Tonight as we gather here to celebrate the Feast of our patron, Saint Mark, one thing we might do is to reflect on what it means to be in a community that has identified itself with the name of an evangelist: one who brings good news.
If you read the recent newsletter with its information about our roof, or if you have looked up at the moisture-driven stains of efflourescence on the upper reaches of the walls and thought to yourself, "That can't be good…" or if you have heard some other way that we have roof problems, and maybe some stone problems, and actually a big problem when it comes to accessibility in our buildings, and if you've been next door and seen the plaster problems, or the plumbing problems, and then you look up again and think about the roof problems…
… you might begin to think that we are going to have to become roof people: fixated on caring for that slate, upgrading that copper flashing, cleaning out those gutters. You might have heard about the price tag. And you might be guessing, rightly, that it is only likely to go up. And you might be starting to get the idea that life at Saint Mark's is going to be all about the roof for the next little while, or all about the stone, or the plaster, or whatever. It would not be unreasonable to begin to conclude that we will have to be roof people.
But how will people ever hear about good tidings, how will people ever hear about peace, how will people ever hear about salvation, how will people ever hear about the God who reigns in Zion, if we, his people, are all about the roof?
We have got to be feet people!
We have got to be beautiful-feet-people!
And perhaps this is what it means to be a part of a community that has identified itself with the name of an evangelist, of one who brings good news, as Mark did - the first of the four evangelists to write the story of Jesus. Perhaps it means that we have got be obsessed with feet. We have got to care passionately about where our feet carry us and what the do when they get us there.
We have got to use our feet to bring good tidings to people who have heard precious little good news. We have to use our feet to bring prayers and comfort and healing to those who are sick. We have to use our feet to bring consolation and care to the dying and to those who grieve. We have to use our feet to bring food to the poor and the hungry. We have to use our feet to visit those who languish in prison. We have to use our feet to help teach kids who this city's schools will fail. We have to use our feet to bring freedom to the oppressed. We have to use our feet to bring justice to those from whom it has been denied. We have to use our feet to bring to hope to those who thought they had none. We have to use our feet to bring light to those who live in darkness. We have to use our feet to bring the story of salvation who have never heard anything but a story that left them damned.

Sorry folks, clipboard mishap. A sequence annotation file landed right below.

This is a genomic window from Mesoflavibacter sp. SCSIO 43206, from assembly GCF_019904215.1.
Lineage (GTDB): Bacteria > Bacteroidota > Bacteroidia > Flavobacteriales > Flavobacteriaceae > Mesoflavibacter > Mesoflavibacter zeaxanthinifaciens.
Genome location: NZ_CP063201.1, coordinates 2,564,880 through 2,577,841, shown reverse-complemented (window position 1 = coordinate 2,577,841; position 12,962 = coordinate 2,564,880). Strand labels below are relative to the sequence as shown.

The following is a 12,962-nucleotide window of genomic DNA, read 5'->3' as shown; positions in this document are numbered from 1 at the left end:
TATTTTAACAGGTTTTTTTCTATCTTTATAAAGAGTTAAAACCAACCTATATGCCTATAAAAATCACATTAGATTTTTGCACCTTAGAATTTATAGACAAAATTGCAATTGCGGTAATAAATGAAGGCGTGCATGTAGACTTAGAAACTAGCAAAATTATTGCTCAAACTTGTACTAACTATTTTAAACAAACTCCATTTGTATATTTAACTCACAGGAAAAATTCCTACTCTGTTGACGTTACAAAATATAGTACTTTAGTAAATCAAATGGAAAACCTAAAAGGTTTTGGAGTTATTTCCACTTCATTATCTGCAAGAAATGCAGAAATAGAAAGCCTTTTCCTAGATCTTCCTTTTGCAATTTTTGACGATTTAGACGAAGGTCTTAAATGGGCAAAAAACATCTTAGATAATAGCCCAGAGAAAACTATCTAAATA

You know that if we use our feet like this, we are going to have some tired, blistered, worn out, nasty feet! But they will be beautiful!
How beautiful upon the mountains are the feet of him who brings good tidings… who says to Zion, "Your God reigns!"
My brothers and sisters, we have got a roof to fix, it's true. But we are not roof people! Our lives have been linked by the name of Saint Mark to a bringer-of-good-news, whose beautiful feet have led countless souls to hear the Word of salvation. And like his legacy, the only legacy worth leaving in this world is the legacy of beautiful-feet-people who publish peace and salvation and who dare to proclaim to the world: Your God reigns!
Yes, we have a roof to fix, and we will fix it. But by God's grace we are not and never will be roof people - though we will always care that there is a roof on this place. We will fix that roof precisely because we are beautiful-feet-people who care yet more deeply for every pilgrim whose feet carry them here than we could ever care about a roof!
And we pray that every time we leave this place, we do so with beautiful feet, bringing good tidings of peace and salvation, of hope and light and love, and whose feet proclaim with every step we take, even if our voices should fail to say it to the world: Your God reigns!
Saint Mark's Day, 2007
Saint Mark's Church, Philadelphia